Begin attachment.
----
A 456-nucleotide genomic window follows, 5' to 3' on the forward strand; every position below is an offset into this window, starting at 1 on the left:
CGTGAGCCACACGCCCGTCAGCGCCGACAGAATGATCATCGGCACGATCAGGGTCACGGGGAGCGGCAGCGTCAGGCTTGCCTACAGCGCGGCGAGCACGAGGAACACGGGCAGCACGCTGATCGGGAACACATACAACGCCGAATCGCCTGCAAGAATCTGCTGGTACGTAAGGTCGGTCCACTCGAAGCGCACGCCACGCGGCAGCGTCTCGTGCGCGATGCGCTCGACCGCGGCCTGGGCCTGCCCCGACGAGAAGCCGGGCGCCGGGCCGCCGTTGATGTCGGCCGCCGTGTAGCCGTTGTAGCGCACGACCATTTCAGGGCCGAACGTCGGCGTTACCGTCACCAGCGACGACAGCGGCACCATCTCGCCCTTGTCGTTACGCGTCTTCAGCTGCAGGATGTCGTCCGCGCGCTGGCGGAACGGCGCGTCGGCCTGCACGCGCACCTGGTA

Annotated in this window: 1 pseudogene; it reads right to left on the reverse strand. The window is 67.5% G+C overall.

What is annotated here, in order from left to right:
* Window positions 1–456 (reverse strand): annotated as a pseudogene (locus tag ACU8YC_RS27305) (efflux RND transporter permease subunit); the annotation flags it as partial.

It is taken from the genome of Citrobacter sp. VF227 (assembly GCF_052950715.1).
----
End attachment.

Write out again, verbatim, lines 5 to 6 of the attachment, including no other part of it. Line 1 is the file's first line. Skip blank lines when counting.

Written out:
* Window positions 1–456 (reverse strand): annotated as a pseudogene (locus tag ACU8YC_RS27305) (efflux RND transporter permease subunit); the annotation flags it as partial.

It is taken from the genome of Citrobacter sp. VF227 (assembly GCF_052950715.1).